Oh, Tusk is Tuukka Rask’s special nickname that only we know about. And use.

  2. dropthepuckeh - Jun 17, 2013 at 10:10 AM

    Genius move putting in Bollig as noted by so many Hawks fans previously. Why wouldn’t you want a goon out there on the ice for OT in the SCF? What could possibly happen….

  3. ironyisadeadscene - Jun 17, 2013 at 10:28 AM

    Why doesn’t the Bruins penalty kill get the credit it deserves? Every series it’s “power play futility” but aside from the Toronto series, the Bruins’ PK has been great.

    • dropthepuckeh - Jun 17, 2013 at 10:35 AM

      Let them believe it is because they aren’t executing versus the Bruins are shutting them down. Pittsburgh is still making excuses and look where that got them. It isn’t a coincidence these high powered offense don’t execute the same way against Boston. It is because Boston wears them down and their system doesn’t allow a lot of quality scoring chances. Rask has been unreal when they do get through the defense. Who cares who gets the credit/ blame – the names on the Cup don’t lie….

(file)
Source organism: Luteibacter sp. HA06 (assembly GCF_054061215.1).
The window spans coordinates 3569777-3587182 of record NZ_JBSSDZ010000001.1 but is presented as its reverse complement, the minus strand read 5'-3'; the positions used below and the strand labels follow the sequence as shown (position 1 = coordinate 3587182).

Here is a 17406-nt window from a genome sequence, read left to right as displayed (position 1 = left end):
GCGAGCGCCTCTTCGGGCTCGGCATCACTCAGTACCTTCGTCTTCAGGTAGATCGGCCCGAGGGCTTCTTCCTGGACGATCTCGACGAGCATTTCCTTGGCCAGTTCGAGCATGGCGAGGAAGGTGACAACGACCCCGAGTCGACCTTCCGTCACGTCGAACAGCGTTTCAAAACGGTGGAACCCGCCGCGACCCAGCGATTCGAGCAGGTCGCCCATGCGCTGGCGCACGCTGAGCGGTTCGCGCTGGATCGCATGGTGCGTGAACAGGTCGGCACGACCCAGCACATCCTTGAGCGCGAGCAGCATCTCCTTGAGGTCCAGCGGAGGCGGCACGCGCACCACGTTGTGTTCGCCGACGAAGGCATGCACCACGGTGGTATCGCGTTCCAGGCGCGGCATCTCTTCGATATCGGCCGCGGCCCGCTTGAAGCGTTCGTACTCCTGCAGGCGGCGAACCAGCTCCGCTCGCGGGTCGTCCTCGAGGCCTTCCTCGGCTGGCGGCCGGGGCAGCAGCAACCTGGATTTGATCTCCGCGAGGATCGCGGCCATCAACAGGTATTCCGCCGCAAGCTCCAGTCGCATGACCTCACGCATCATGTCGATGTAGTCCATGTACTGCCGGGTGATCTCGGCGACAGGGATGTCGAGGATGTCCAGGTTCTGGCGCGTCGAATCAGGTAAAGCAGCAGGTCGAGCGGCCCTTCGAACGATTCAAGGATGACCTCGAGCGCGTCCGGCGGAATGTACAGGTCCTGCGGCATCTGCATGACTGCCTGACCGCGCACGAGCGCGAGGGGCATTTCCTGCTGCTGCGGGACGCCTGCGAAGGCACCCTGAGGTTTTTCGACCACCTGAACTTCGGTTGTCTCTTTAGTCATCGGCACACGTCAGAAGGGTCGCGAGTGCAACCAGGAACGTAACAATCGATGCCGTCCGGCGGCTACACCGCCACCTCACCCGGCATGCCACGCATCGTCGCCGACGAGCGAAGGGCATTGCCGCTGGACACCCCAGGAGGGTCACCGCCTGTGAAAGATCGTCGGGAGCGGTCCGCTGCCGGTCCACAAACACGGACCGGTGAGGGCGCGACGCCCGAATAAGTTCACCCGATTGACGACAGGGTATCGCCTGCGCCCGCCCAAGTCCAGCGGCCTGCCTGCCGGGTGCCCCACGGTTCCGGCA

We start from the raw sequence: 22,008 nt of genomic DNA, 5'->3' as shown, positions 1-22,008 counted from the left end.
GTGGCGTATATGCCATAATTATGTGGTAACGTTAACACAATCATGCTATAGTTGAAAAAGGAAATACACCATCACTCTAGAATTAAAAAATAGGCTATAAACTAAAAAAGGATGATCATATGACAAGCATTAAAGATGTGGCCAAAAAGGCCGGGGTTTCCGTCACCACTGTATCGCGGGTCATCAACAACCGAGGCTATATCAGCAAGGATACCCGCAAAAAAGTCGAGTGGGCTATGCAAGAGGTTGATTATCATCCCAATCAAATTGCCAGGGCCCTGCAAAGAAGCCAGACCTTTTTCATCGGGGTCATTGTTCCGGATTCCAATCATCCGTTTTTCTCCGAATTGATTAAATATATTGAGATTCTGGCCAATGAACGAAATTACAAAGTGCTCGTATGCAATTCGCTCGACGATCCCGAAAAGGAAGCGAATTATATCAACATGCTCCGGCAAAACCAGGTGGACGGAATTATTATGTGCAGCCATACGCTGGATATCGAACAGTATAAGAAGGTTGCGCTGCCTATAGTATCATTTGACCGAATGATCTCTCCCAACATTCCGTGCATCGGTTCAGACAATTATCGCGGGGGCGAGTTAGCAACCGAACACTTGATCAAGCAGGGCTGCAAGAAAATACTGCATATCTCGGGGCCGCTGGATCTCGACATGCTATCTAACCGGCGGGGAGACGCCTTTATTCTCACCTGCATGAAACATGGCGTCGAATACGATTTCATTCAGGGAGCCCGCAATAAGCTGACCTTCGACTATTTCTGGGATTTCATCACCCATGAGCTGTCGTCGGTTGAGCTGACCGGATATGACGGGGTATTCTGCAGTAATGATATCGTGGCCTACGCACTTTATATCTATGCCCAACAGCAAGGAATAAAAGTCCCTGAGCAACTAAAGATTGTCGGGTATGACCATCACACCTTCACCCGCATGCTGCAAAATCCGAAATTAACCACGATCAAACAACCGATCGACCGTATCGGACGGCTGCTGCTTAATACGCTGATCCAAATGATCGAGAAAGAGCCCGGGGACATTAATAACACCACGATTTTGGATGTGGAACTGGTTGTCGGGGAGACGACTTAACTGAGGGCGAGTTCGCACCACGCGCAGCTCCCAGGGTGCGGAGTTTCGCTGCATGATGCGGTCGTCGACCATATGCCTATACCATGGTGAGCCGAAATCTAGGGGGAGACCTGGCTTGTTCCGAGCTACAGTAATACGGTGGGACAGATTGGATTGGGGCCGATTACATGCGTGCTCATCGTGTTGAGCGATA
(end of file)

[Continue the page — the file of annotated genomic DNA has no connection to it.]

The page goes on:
4. akmd1984 - Jun 17, 2013 at 10:33 AM

    exactly my thoughts irony…

    Bruins have killed something like 30 consecutive PP’s (against some serious firepower no less) and not a single mention of their flat out dominance when short handed.

  5. gallyhatch - Jun 17, 2013 at 12:39 PM

    I would prefer to see the Bruins’ PK get no respect at all in the media, it’s one more thing for Julien to use as a motivational tool.

  6. earpaniac - Jun 17, 2013 at 1:28 PM

    The Bruins’ PK is good, but the Hawks’ PP has been monumentally bad all season. I don’t think it’s a slight to you guys, it’s just the national media is finally asking themselves the same question Hawks’ fans have been asking all year. “How can a team with this much offensive talent have this bad of a PP?!”

    • spitfisher - Jun 17, 2013 at 4:52 PM

      Ok, the bruins are good on the PK, well then what is GREAT then? The Hawks have struggled ..OK I get it now explain Cindys’ birds?, were they struggling too? what about the rangers? I get it struggling too.

      Do you see a pattern here? I do, its called the bruins, don’t poke the bear!